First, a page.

After a remarkable eight-timer across the cards on Saturday, ten-times Champion Trainer Paul Nicholls reached his next major milestone on Tuesday, when the querky grey Capitaine became the 3000th winner of his illustrious career.
The 7yo took the two-mile-and-half-a-furlong Greene King Handicap Hurdle at Taunton under Harry Cobden - equally in stunning form of late, when fending off the strong challenge of the Philip Hobbs-trained Sternrubin in the closing stages.
He got his head in front where it matters, leaving his trainer to be highly proud of on his own achievements to date.
(Credit: Racing Post) He said "It really is something of a landmark to reach the 3,000 winners overall as it's something I could only dream about in the early '90s when I first started training in Devon.
"The move to Paul Barber's Manor Farm yard in 1994 has proved pivotal in all the success we've had, and it's fantastic that he's a director at Taunton and here this afternoon," he finished.
Capitaine will not perhaps be one of the classier horses Nicholls has had in his yard based in Somerset in recent seasons, given the big names he once had.
However, as the Ditcheat Trainer aforementioned, every winner is important - whether it's a handicap hurdle at Taunton or a Cheltenham Gold Cup.
He said: "Capitaine has had a catalogue of problems, including an operation for kissing spines and then we had to tinker with his wind.
"My daughter Megan has done a lot of the work with him at home and it has all paid off handsomely. I must admit I thought he might just need this run but Meg was convinced he was in good form and she's been proved right."
"I couldn't have done any of this without all the hard work that goes on behind the scenes, and I'm very fortunate to have a brilliant staff back at home, where all the real hard work is done."
Nicholls' super form of late has also put him into a convincing and commanding advantage over old advisory Nicky Henderson in this year's Jumps Trainer's Championship.
Despite the fact both Henderson and Dan Skelton - currently occupying second and third in the Championship ladder have independently trained more winners, Nicholls leads the way on prize money - with currently £2.1 million accumulated this campaign; almost £400,000 ahead of the man from Seven Burrows.
The Ditcheat team were assisted by some mouthwatering results from the weekend just gone - including Cyrname's obliteration of the Ascot Chase field - which rewarded him with the title of now being the best horse in training ahead of Altior, and Clan Des Obeaux's warm-up for the Gold Cup in the Denman Chase.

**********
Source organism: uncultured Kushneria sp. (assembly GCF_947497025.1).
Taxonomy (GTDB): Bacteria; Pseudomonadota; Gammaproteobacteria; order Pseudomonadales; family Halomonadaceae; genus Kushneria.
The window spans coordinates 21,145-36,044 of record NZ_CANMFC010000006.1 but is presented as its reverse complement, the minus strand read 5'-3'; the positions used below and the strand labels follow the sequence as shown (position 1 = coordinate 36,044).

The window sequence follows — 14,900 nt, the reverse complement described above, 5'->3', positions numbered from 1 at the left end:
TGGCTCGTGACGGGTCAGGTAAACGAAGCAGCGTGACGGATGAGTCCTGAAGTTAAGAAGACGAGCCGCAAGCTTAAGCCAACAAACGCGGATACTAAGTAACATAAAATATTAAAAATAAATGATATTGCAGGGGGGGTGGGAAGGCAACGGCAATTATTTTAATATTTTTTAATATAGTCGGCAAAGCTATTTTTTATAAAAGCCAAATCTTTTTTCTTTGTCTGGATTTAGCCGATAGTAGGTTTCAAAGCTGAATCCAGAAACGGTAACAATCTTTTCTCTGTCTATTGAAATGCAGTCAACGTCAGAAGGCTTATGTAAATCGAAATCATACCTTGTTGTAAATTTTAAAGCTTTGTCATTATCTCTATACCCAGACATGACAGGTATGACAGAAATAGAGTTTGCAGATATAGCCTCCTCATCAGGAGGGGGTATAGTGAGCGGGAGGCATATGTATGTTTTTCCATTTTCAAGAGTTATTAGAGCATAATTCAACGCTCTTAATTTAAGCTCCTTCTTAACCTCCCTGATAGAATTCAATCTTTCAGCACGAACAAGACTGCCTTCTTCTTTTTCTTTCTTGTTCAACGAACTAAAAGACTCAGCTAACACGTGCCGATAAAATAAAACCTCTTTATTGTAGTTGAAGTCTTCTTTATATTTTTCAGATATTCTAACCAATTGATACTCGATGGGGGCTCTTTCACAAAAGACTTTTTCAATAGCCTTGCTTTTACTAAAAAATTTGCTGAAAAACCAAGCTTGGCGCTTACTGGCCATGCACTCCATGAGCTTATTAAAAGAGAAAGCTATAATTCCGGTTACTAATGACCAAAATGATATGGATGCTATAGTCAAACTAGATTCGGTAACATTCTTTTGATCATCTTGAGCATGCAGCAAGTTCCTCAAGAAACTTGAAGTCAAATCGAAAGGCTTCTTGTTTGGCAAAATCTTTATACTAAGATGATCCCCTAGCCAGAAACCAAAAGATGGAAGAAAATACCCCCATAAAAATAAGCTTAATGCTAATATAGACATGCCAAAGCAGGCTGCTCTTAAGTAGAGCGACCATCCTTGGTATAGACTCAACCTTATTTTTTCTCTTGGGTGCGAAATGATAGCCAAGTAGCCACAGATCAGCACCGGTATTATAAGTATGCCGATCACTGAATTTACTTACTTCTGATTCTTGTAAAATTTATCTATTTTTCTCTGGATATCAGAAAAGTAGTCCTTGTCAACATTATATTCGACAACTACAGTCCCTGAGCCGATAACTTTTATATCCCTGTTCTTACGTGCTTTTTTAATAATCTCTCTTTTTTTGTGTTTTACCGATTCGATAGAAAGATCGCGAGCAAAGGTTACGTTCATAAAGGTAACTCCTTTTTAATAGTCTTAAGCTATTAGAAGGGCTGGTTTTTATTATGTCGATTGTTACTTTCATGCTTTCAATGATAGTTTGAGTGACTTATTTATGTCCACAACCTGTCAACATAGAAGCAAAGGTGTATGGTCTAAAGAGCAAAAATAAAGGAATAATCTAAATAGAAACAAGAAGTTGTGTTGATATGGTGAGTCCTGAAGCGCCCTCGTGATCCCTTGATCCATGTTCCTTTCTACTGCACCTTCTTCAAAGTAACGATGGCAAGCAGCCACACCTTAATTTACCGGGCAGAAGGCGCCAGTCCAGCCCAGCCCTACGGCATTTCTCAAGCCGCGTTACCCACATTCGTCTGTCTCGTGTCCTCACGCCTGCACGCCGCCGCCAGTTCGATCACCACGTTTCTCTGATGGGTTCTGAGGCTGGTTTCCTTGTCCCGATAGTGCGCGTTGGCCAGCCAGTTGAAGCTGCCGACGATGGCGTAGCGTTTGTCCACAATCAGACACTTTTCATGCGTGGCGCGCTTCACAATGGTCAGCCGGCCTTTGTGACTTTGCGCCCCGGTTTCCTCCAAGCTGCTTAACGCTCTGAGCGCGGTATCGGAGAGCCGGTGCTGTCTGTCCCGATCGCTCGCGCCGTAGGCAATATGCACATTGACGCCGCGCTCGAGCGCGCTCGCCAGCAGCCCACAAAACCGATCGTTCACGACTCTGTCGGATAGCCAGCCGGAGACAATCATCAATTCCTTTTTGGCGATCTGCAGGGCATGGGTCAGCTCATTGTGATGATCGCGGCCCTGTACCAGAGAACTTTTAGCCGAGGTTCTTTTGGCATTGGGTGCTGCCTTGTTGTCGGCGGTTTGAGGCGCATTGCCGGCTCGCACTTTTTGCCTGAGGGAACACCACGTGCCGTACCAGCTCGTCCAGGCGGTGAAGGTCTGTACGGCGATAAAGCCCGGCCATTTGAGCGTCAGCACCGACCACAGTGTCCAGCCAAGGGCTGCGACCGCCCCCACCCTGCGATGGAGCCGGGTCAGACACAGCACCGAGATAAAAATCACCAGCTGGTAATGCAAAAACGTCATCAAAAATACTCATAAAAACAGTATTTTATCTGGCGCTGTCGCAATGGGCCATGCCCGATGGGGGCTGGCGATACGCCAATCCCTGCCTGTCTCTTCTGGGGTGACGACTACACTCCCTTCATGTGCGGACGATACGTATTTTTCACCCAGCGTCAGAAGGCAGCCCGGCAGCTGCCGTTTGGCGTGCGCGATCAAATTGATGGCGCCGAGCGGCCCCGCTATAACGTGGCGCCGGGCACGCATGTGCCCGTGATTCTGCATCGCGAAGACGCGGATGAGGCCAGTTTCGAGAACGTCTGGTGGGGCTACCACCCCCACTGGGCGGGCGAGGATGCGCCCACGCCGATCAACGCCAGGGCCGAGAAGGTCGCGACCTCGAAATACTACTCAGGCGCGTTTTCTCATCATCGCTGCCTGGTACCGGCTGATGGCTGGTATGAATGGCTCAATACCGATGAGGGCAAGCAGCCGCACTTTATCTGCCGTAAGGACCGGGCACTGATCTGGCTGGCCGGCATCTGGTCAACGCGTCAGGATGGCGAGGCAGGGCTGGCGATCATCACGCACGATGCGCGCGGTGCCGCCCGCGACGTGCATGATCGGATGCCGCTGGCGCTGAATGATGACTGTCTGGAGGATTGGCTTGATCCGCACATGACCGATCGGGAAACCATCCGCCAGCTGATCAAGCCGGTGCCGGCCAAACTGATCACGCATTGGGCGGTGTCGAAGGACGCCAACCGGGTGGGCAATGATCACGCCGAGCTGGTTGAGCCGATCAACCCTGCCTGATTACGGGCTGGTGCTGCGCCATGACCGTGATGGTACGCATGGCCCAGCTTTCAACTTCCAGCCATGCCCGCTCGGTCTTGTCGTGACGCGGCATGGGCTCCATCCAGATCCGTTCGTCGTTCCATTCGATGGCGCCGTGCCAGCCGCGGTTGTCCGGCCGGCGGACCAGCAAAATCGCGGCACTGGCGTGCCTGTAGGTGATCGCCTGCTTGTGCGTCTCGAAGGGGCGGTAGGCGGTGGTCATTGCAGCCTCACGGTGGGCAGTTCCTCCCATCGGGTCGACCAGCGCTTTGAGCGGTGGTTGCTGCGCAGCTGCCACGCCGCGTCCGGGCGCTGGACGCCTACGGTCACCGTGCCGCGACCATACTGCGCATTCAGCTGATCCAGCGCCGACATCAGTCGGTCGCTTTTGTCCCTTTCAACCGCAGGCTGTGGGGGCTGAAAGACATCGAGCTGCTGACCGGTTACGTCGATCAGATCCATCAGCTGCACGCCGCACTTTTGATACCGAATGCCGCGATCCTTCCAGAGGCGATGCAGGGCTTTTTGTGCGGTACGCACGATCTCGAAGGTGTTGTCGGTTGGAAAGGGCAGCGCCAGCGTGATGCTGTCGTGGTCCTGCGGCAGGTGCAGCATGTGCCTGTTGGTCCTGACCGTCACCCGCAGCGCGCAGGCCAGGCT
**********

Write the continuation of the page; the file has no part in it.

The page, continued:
Brio Conti, Worthy Farm and Silver Forever were the other winners in an Ascot five-fold, whilst Grand Sancy, Quel Destin and Magic Saint were victorious elsewhere in the British Isles.
Nicholls - who has been forced to wait in the wings for the past few years whilst Lambourn Trainer Nicky Henderson has assumed dominance and supremacy in the National Hunt scene, looks as though he may finally have a team that is beginning to resemble that of the old greats in his yard.
King George Winner Clan Des Obeaux as we just said, competed in the race named after one of Nicholls' former stars Denman, who won the Cheltenham Gold Cup in 2008, cancelling stablemate's Kauto Star's plans for a hat-trick.
The two again met in the 2009 renewal, now widely remembered as one of the greatest races in the history of the sport.
This fascinating stable rivalry had been forming in the years coming up to this, with many regarding Kauto Star to be the best Chaser of the 21st Century, until Denman - the young pretender, emerged onto the scene.
Away from Cheltenham, Kauto Star had been running riot in the Betfair Chase - with his fourth victory coming in 2011, along with his fifth King George at Kempton.
Flamboyant at his best, often a risk-taker but oozing class, he was nimble, athletic and overall just brilliant racehorse.
Whilst this cloud was forming, Denman, against all odds, managed to land two Hennessy's (now known as the Ladbrokes Trophy), under the top weight of 11st12, tanking his way through the field - thus giving him is nickname the Tank, along with a whole host of top race successes.
The term's heroes, or warriors, and even legends, are sometimes inexplicably overused, but seem appropriate for the two in this situation.
It was Kauto Star and Ruby Walsh that got the better of Denman and Sam Thomas, where he became the first horse to regain the Gold Cup at Prestbury Park.
It's clashes like this that you do not see common nowadays; not at all recently do you see a horse win a Gold Cup and come back to defend it, let-alone winning it.
These were the Nicholls years, superior over all his rivals and he had several other top stable stars at this time that helped him reach these heights.
Let's not forget the likes of Big Bucks - four-time winner of the World Hurdle (now known as Stayers), Zarkandar, Master Minded, Al Ferof, Neptune's Collonges, Azertyuiop, Silviniaco Conto.. the list simply goes on and on.
Four Gold Cups in total, ten King George triumphs - five of which that went the way of Kauto, and 120 Grade One wins.
Just some of the incredible records Nicholls has managed to achieve in the last twenty years or so.
Of his 3,000 winners, the majority of those have been over hurdles or fences in Britain - 2,960 to be precise.
He has recorded eleven British Flat winners, twenty-five jumps winners in Ireland, with a further four reigning supreme in France.
His best prize-money haul came just over ten years ago when accumulating £3,646,511 in the 2007/08 season, and he looks well on his way to chase down that total this season.
Nicholls has not been in his best form in recent years, but he looks back in the thick of things now, and after his romp on Saturday, you would not question him going forward.